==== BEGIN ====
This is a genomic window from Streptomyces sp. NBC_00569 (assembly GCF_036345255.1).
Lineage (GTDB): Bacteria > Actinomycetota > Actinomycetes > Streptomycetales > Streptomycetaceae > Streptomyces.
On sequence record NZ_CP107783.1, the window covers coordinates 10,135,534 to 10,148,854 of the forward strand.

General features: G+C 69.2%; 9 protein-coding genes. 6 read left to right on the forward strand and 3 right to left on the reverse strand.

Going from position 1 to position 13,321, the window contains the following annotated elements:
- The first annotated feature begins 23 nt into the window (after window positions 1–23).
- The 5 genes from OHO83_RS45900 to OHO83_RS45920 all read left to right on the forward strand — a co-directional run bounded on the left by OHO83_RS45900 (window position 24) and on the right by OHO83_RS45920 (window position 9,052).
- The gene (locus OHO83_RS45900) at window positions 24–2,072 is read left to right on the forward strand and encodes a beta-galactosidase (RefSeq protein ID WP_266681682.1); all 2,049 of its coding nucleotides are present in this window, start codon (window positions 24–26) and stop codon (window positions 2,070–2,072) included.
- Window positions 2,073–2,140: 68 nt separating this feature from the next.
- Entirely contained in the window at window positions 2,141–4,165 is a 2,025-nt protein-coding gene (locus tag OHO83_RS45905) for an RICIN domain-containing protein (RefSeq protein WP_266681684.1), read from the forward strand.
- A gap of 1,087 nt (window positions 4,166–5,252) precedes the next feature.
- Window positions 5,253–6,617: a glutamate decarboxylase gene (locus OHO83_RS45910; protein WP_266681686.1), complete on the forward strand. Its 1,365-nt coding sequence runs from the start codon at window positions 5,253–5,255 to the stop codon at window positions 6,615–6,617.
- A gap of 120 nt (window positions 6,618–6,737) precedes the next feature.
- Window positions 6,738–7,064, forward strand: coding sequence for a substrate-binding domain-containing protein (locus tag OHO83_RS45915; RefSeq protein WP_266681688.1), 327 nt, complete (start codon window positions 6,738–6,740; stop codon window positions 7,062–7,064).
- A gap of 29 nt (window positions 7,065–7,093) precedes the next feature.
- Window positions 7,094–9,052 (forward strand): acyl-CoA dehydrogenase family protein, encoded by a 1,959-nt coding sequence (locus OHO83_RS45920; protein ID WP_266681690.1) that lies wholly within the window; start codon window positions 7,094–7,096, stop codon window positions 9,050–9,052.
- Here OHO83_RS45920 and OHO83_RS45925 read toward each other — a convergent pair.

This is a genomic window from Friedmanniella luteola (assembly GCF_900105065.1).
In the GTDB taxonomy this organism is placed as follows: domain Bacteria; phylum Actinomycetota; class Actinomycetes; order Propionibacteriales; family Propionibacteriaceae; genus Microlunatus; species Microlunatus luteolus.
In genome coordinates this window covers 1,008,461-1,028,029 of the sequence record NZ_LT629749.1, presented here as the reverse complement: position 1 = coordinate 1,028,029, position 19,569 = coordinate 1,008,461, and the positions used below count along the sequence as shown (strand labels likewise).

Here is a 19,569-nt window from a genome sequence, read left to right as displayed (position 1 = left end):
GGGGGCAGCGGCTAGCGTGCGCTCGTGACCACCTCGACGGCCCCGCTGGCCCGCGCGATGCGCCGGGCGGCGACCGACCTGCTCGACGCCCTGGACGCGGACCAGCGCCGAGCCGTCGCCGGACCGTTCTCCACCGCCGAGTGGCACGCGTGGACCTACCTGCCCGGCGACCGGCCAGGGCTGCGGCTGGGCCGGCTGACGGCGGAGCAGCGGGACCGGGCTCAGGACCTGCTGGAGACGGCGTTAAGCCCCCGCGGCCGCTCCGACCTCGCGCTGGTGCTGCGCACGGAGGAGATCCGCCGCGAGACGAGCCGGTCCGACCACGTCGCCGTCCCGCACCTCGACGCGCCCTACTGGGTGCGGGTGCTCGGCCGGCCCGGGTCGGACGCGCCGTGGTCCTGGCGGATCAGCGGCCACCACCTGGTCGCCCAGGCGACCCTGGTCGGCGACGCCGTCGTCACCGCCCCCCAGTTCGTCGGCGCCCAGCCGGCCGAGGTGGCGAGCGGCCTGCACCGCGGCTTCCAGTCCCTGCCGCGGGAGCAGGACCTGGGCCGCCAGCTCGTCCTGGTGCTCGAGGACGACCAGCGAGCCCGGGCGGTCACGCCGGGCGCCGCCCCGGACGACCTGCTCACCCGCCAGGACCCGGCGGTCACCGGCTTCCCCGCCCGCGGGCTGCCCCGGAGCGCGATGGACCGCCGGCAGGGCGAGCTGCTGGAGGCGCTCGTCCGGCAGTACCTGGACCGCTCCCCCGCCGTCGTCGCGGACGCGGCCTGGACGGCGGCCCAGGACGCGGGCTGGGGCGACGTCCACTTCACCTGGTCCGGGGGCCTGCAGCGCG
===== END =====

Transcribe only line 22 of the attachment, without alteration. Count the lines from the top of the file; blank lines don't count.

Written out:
GGGGGCAGCGGCTAGCGTGCGCTCGTGACCACCTCGACGGCCCCGCTGGCCCGCGCGATGCGCCGGGCGGCGACCGACCTGCTCGACGCCCTGGACGCGGACCAGCGCCGAGCCGTCGCCGGACCGTTCTCCACCGCCGAGTGGCACGCGTGGACCTACCTGCCCGGCGACCGGCCAGGGCTGCGGCTGGGCCGGCTGACGGCGGAGCAGCGGGACCGGGCTCAGGACCTGCTGGAGACGGCGTTAAGCCCCCGCGGCCGCTCCGACCTCGCGCTGGTGCTGCGCACGGAGGAGATCCGCCGCGAGACGAGCCGGTCCGACCACGTCGCCGTCCCGCACCTCGACGCGCCCTACTGGGTGCGGGTGCTCGGCCGGCCCGGGTCGGACGCGCCGTGGTCCTGGCGGATCAGCGGCCACCACCTGGTCGCCCAGGCGACCCTGGTCGGCGACGCCGTCGTCACCGCCCCCCAGTTCGTCGGCGCCCAGCCGGCCGAGGTGGCGAGCGGCCTGCACCGCGGCTTCCAGTCCCTGCCGCGGGAGCAGGACCTGGGCCGCCAGCTCGTCCTGGTGCTCGAGGACGACCAGCGAGCCCGGGCGGTCACGCCGGGCGCCGCCCCGGACGACCTGCTCACCCGCCAGGACCCGGCGGTCACCGGCTTCCCCGCCCGCGGGCTGCCCCGGAGCGCGATGGACCGCCGGCAGGGCGAGCTGCTGGAGGCGCTCGTCCGGCAGTACCTGGACCGCTCCCCCGCCGTCGTCGCGGACGCGGCCTGGACGGCGGCCCAGGACGCGGGCTGGGGCGACGTCCACTTCACCTGGTCCGGGGGCCTGCAGCGCG